Reply
  59. They have the English and the German edition in the Grabhorn Collection at the San Francisco Main Library. They also have the Eric Gill edition which is number two on my hit list of books to buy when I win the lottery (I traced the history of printed editions of Hamlet from the First Folio [also in the collection] onward for my Book Arts degree, so I all my most coveted books are some version of Hamlet, LOL!).
    I have a few books that I really treasure already though. I have 7 first edition Oz books (all lovingly broken in by my grandmother as a child and thus not worth much, LOL!) and an amazing 1913 edition of Arthur Rackham’s Book of Pictures which is worth more than my first car according to ABEBooks.

    Reply
  60. They have the English and the German edition in the Grabhorn Collection at the San Francisco Main Library. They also have the Eric Gill edition which is number two on my hit list of books to buy when I win the lottery (I traced the history of printed editions of Hamlet from the First Folio [also in the collection] onward for my Book Arts degree, so I all my most coveted books are some version of Hamlet, LOL!).
    I have a few books that I really treasure already though. I have 7 first edition Oz books (all lovingly broken in by my grandmother as a child and thus not worth much, LOL!) and an amazing 1913 edition of Arthur Rackham’s Book of Pictures which is worth more than my first car according to ABEBooks.

    Reply
  61. Oh, Isobel, am green with envy! The Rackham sounds amazing! (As do the Oz books)
    High on my Wish List is the Moxon Tennyson, which was illustrated by a number of leading Pre-Raphaelites, including Burne-Jones and Rosetti. I’d love the Kelmscott Chaucer, and any other Kelmscott Press book for that matter. Audubon’s Birds of America would be rather nice too, LOL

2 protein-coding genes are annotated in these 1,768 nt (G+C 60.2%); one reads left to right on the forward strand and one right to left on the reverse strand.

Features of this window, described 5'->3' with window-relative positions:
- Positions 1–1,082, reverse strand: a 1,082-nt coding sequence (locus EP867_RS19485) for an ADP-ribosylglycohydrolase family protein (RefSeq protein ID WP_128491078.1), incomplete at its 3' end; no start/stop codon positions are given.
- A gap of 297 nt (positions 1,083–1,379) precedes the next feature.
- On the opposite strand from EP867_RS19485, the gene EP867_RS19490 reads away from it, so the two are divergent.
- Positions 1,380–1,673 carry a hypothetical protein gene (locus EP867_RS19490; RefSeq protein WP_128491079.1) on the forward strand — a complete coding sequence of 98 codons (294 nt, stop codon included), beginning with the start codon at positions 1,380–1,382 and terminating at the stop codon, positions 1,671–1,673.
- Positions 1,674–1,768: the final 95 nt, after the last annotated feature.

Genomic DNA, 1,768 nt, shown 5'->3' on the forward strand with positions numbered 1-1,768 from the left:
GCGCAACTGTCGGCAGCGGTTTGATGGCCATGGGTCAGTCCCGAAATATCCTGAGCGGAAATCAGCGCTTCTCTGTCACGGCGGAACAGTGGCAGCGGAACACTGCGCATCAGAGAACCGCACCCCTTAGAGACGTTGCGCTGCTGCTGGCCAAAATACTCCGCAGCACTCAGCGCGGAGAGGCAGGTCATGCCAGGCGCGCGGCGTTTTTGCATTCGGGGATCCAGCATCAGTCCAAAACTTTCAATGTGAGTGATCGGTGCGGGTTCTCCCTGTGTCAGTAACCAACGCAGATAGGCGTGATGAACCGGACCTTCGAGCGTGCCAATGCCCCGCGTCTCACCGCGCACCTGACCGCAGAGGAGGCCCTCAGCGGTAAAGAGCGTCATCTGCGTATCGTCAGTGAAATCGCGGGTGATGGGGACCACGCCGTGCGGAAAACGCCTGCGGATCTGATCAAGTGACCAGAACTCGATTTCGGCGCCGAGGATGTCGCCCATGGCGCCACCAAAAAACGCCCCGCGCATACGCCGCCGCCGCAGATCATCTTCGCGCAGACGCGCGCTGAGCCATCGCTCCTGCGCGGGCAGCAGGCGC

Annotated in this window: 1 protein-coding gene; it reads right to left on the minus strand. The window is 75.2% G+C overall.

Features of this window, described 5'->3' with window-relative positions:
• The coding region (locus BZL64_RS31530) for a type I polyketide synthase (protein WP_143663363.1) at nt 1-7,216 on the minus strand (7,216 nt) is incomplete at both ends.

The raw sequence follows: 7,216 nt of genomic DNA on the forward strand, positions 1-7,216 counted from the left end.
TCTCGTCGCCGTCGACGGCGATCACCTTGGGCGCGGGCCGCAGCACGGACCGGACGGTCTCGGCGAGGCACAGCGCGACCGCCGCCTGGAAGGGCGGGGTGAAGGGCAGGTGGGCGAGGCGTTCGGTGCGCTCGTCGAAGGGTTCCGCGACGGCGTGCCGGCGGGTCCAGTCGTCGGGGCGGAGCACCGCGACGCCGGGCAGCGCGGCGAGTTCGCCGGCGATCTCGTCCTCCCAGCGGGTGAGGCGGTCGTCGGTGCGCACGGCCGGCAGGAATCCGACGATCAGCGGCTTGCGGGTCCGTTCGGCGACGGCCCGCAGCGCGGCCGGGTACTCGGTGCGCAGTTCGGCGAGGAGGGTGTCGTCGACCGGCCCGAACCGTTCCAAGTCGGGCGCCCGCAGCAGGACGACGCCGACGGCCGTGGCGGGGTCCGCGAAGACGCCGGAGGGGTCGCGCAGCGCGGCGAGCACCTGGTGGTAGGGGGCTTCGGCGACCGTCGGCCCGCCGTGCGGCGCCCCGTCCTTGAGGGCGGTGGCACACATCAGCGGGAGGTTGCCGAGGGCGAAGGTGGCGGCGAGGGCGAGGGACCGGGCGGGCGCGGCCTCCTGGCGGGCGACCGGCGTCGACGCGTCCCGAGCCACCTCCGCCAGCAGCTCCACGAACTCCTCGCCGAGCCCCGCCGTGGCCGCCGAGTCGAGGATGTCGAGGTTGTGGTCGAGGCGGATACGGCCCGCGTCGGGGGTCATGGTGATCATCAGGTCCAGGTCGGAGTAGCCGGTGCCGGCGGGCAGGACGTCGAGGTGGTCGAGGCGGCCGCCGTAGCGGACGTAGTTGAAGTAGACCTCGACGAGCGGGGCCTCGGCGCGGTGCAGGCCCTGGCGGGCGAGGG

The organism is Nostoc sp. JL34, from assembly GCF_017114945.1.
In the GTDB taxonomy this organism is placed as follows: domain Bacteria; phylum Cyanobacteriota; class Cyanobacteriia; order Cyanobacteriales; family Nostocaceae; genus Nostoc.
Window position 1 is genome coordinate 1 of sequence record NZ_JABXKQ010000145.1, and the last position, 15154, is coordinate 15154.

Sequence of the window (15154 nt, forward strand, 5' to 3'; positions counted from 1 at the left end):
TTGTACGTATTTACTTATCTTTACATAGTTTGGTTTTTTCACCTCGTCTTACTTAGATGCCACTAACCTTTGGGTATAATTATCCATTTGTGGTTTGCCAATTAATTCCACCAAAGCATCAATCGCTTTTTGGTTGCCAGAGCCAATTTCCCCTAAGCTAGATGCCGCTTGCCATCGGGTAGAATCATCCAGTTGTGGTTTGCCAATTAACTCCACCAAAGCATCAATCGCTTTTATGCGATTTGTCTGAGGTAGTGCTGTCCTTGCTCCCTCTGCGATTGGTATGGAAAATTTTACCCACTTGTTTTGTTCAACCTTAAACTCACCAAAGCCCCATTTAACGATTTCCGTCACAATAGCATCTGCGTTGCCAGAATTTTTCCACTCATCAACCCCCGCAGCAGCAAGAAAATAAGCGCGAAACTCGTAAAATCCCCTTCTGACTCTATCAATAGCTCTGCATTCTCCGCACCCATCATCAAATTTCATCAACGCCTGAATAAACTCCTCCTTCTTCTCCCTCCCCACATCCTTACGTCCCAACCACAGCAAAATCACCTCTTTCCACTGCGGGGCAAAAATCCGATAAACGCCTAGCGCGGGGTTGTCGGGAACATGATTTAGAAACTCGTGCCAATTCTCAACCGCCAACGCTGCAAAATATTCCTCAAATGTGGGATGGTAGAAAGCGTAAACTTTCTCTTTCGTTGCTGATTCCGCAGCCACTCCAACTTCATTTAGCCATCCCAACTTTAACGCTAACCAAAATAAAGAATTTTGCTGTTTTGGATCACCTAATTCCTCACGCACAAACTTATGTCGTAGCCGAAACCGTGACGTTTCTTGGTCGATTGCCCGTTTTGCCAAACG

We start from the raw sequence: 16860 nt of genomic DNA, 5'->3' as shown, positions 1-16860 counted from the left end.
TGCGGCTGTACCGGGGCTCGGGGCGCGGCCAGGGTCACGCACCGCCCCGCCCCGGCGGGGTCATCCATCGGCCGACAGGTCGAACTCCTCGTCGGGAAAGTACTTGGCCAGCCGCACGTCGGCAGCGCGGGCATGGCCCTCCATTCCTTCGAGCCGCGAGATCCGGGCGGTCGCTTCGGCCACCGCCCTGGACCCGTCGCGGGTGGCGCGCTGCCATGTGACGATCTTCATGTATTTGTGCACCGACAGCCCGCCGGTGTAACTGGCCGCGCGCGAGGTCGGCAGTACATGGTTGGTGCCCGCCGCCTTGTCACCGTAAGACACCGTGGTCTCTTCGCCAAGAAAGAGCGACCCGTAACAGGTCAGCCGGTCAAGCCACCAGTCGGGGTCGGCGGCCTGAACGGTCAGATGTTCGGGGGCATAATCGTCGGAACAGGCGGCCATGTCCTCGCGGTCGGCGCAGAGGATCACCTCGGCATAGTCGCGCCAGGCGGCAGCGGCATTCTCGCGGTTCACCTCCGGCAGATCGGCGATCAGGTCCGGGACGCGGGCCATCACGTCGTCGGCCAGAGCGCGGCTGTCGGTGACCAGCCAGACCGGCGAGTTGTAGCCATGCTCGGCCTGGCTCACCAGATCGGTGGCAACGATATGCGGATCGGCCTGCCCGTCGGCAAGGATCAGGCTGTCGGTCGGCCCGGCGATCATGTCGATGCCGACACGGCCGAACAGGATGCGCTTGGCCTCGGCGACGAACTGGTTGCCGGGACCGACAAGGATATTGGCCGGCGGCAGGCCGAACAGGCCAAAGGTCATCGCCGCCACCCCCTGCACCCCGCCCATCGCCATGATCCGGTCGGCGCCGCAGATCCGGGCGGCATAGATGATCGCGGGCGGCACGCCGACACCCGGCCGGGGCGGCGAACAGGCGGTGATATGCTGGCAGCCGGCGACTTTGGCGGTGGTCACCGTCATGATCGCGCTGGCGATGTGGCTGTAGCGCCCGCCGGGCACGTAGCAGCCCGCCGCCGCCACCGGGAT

Reply
  62. Oh, Isobel, am green with envy! The Rackham sounds amazing! (As do the Oz books)
    High on my Wish List is the Moxon Tennyson, which was illustrated by a number of leading Pre-Raphaelites, including Burne-Jones and Rosetti. I’d love the Kelmscott Chaucer, and any other Kelmscott Press book for that matter. Audubon’s Birds of America would be rather nice too, LOL

    Reply
  63. Oh, Isobel, am green with envy! The Rackham sounds amazing! (As do the Oz books)
    High on my Wish List is the Moxon Tennyson, which was illustrated by a number of leading Pre-Raphaelites, including Burne-Jones and Rosetti. I’d love the Kelmscott Chaucer, and any other Kelmscott Press book for that matter. Audubon’s Birds of America would be rather nice too, LOL

    Reply
  64. Oh, Isobel, am green with envy! The Rackham sounds amazing! (As do the Oz books)
    High on my Wish List is the Moxon Tennyson, which was illustrated by a number of leading Pre-Raphaelites, including Burne-Jones and Rosetti. I’d love the Kelmscott Chaucer, and any other Kelmscott Press book for that matter. Audubon’s Birds of America would be rather nice too, LOL

    Reply
  65. Oh, Isobel, am green with envy! The Rackham sounds amazing! (As do the Oz books)
    High on my Wish List is the Moxon Tennyson, which was illustrated by a number of leading Pre-Raphaelites, including Burne-Jones and Rosetti. I’d love the Kelmscott Chaucer, and any other Kelmscott Press book for that matter. Audubon’s Birds of America would be rather nice too, LOL

    Reply
  66. Kelmscott Press put out amazing books. Like a lot of the commenters above, I’m a big fan of Gorey, and I have a thing for Howard Pyle. Now there was a man who did his research!

    Reply
  67. Kelmscott Press put out amazing books. Like a lot of the commenters above, I’m a big fan of Gorey, and I have a thing for Howard Pyle. Now there was a man who did his research!

    Reply
  68. Kelmscott Press put out amazing books. Like a lot of the commenters above, I’m a big fan of Gorey, and I have a thing for Howard Pyle. Now there was a man who did his research!

    Reply
  69. Kelmscott Press put out amazing books. Like a lot of the commenters above, I’m a big fan of Gorey, and I have a thing for Howard Pyle. Now there was a man who did his research!

    Reply
  70. Kelmscott Press put out amazing books. Like a lot of the commenters above, I’m a big fan of Gorey, and I have a thing for Howard Pyle. Now there was a man who did his research!